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Try to Outbound in the “Offseason”


I don’t do much outbound marketing to sell domain names these days. In the past, I spent a fair amount of time reaching out to prospective buyers, and the timing of emails is important. I don’t have the data to share what day or time of day is best to send emails, but I do think it is important to send outbound sales pitch emails during the “offseason” or “shoulder season.”

Place.com Acquired for $3 Million



On Wednesday, GeekWire reported on the $100 million funding round of a real estate startup called Place. The company is now valued at $1 Billion, and it wisely uses Place.com for its website. Most interestingly to domain investors, the article shared that Place.com was acquired for $3 million. Jeff Eckhaus spotted the sale price and shared it on Twitter:

Here’s an excerpt from the article discussing the purchase price for the Place.com domain name:

BINs Taking Away Some of the Fun


For the last few years, I have found domain investing to be a bit less fun than before. Business has been quite good for the last several years, so it’s not the money issue that has made it less exciting. I haven’t really been able to pinpoint the issue until I was chatting with a friend this morning.

I came to the realization that my usage of buy it now (BIN) pricing on 90+% of my portfolio is making this business less fun. I have nearly all of my inventory listed on Dan.com and GoDaddy with BIN prices. After having the best sales year last year and the first half of the year on fire, I removed the Make Offer functionality on almost all of my Dan.com listings under $10k. People can either buy the domain name for the list price or purchase it via payment plan.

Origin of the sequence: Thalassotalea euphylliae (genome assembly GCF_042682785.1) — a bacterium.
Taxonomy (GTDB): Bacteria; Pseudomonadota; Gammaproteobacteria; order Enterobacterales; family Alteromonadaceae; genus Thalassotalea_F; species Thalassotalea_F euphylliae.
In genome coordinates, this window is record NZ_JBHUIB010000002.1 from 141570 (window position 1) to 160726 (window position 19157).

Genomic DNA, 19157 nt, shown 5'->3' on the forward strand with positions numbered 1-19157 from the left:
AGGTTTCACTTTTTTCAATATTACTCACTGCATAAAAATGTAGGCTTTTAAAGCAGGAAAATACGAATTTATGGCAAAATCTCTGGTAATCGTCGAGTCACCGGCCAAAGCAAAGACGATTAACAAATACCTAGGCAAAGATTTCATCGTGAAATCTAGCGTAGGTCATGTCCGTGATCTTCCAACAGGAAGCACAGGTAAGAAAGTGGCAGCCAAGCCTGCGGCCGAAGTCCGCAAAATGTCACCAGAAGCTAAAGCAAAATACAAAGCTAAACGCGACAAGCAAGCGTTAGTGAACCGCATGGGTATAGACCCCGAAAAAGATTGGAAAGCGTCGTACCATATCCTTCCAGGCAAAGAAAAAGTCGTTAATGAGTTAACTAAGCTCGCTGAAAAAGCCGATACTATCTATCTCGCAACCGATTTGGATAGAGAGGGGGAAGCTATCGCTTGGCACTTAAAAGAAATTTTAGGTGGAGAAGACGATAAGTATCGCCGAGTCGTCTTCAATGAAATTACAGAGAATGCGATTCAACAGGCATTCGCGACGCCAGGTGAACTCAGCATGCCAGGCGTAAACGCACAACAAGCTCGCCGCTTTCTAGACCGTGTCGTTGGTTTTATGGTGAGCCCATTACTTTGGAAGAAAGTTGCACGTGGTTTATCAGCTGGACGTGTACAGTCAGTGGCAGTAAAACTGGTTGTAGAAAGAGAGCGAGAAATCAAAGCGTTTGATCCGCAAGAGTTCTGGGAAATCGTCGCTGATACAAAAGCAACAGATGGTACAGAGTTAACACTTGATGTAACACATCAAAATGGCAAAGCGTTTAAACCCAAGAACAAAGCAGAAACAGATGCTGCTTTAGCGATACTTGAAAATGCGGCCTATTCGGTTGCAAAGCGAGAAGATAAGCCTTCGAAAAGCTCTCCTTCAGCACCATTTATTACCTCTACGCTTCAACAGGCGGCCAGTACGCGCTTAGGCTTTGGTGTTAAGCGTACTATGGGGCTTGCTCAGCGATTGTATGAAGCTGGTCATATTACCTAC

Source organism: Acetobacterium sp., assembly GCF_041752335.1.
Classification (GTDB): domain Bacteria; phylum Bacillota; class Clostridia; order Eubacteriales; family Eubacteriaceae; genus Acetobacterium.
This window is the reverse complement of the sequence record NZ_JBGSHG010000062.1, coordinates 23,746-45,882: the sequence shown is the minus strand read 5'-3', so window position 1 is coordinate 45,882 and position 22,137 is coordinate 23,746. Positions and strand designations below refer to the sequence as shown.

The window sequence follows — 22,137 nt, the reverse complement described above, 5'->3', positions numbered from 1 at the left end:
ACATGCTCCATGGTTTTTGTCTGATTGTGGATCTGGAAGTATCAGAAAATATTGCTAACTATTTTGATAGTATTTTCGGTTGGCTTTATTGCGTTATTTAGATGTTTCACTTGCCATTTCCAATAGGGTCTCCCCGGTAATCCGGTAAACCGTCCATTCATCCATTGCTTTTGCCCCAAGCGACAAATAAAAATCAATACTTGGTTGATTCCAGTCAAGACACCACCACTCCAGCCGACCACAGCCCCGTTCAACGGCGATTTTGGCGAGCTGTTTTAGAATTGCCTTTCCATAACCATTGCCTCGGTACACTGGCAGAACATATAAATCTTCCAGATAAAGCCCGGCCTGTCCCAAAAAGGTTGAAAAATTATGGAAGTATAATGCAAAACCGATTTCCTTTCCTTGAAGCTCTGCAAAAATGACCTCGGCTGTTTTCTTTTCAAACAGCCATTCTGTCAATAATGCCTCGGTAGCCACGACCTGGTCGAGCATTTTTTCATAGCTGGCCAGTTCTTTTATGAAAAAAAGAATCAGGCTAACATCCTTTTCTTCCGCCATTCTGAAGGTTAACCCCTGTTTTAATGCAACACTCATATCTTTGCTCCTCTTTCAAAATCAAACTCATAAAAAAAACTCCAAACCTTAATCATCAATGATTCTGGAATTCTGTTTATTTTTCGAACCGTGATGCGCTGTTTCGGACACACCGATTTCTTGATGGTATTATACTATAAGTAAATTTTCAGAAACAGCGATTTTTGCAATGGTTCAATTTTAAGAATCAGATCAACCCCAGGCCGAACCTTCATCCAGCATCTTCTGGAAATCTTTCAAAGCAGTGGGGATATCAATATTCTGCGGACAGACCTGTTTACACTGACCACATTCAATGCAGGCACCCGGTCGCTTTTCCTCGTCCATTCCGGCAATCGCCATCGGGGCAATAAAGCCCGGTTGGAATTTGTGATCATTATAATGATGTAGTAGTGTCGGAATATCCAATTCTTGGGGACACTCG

Google Acquired Navigator.com


Navigator.com has been acquired by Google. The Whois record for Navigator.com became public for the first time since 2018, and the registrant is now Google LLC. The acquisition was first reported by Jamie Zoch on Sunday morning:

Getting Equity is Not Usually the Answer


In response to my article yesterday, a couple of people suggested asking for equity from wanna-be startup entrepreneurs who can’t afford to pay for a domain name. I like the idea of having equity serve as upside in a deal, but in practice, it is more challenging than simply asking for and getting the equity.

There are many considerations I make before even considering whether or not to ask a startup for equity in the company. Most importantly, I have to believe in the vision of the founder and team. There are plenty of successful startups that I think suck, but if I can’t see how the company would achieve a valuation that would give me enough upside, I am not going to offer a special deal to sell a domain name.

“Would You Sell…” is a Fishing Expedition

When someone emails to ask, “would you sell X for $xx,xxx?” I look at as a fishing expedition. Some may also call it tire kicking, but people who ask about buying a domain name at a certain price are usually more interested in fishing for the right number rather than simply kicking the tires on a domain name. I know this because I sometimes do it when I am trying to buy a domain name.

Asking “would you sell…” is non-committal. If the domain registrant replies affirmatively, the person who inquired can say something like “I will get back to you.” This is contrasted with a direct offer that is something like “I would like to offer you $xx,xxx to buy X.” If the domain registrant agrees, that is pretty much like a handshake deal from my perspective.

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